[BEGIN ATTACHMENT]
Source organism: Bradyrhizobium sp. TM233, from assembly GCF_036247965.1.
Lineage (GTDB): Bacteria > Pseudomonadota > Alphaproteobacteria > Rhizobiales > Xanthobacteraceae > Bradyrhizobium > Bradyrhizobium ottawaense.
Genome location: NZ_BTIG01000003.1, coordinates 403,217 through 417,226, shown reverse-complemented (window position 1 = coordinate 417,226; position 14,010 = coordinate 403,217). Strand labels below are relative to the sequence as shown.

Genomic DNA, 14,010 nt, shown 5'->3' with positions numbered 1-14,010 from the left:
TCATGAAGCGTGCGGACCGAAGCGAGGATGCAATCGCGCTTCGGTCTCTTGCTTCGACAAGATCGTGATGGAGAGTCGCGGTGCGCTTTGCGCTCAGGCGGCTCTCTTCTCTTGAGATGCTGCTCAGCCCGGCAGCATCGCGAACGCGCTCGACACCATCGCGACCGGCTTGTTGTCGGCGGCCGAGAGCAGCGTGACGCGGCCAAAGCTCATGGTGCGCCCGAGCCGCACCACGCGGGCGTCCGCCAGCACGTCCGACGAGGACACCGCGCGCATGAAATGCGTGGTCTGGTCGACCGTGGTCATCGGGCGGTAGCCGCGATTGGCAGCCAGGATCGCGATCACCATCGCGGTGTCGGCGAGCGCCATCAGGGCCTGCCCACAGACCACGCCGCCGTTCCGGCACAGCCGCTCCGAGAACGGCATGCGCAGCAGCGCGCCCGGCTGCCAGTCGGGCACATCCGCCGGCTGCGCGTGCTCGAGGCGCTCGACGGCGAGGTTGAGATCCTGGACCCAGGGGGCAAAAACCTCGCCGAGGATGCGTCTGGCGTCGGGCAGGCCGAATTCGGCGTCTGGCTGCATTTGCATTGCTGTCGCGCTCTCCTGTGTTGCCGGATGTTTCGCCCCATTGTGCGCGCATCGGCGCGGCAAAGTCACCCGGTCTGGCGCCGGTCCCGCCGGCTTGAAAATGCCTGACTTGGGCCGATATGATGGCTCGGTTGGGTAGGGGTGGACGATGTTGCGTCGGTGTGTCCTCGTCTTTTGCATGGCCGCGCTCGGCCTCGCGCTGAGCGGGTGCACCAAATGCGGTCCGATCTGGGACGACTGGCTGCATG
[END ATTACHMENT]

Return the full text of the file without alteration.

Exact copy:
Source organism: Bradyrhizobium sp. TM233, from assembly GCF_036247965.1.
Lineage (GTDB): Bacteria > Pseudomonadota > Alphaproteobacteria > Rhizobiales > Xanthobacteraceae > Bradyrhizobium > Bradyrhizobium ottawaense.
Genome location: NZ_BTIG01000003.1, coordinates 403,217 through 417,226, shown reverse-complemented (window position 1 = coordinate 417,226; position 14,010 = coordinate 403,217). Strand labels below are relative to the sequence as shown.

Genomic DNA, 14,010 nt, shown 5'->3' with positions numbered 1-14,010 from the left:
TCATGAAGCGTGCGGACCGAAGCGAGGATGCAATCGCGCTTCGGTCTCTTGCTTCGACAAGATCGTGATGGAGAGTCGCGGTGCGCTTTGCGCTCAGGCGGCTCTCTTCTCTTGAGATGCTGCTCAGCCCGGCAGCATCGCGAACGCGCTCGACACCATCGCGACCGGCTTGTTGTCGGCGGCCGAGAGCAGCGTGACGCGGCCAAAGCTCATGGTGCGCCCGAGCCGCACCACGCGGGCGTCCGCCAGCACGTCCGACGAGGACACCGCGCGCATGAAATGCGTGGTCTGGTCGACCGTGGTCATCGGGCGGTAGCCGCGATTGGCAGCCAGGATCGCGATCACCATCGCGGTGTCGGCGAGCGCCATCAGGGCCTGCCCACAGACCACGCCGCCGTTCCGGCACAGCCGCTCCGAGAACGGCATGCGCAGCAGCGCGCCCGGCTGCCAGTCGGGCACATCCGCCGGCTGCGCGTGCTCGAGGCGCTCGACGGCGAGGTTGAGATCCTGGACCCAGGGGGCAAAAACCTCGCCGAGGATGCGTCTGGCGTCGGGCAGGCCGAATTCGGCGTCTGGCTGCATTTGCATTGCTGTCGCGCTCTCCTGTGTTGCCGGATGTTTCGCCCCATTGTGCGCGCATCGGCGCGGCAAAGTCACCCGGTCTGGCGCCGGTCCCGCCGGCTTGAAAATGCCTGACTTGGGCCGATATGATGGCTCGGTTGGGTAGGGGTGGACGATGTTGCGTCGGTGTGTCCTCGTCTTTTGCATGGCCGCGCTCGGCCTCGCGCTGAGCGGGTGCACCAAATGCGGTCCGATCTGGGACGACTGGCTGCATG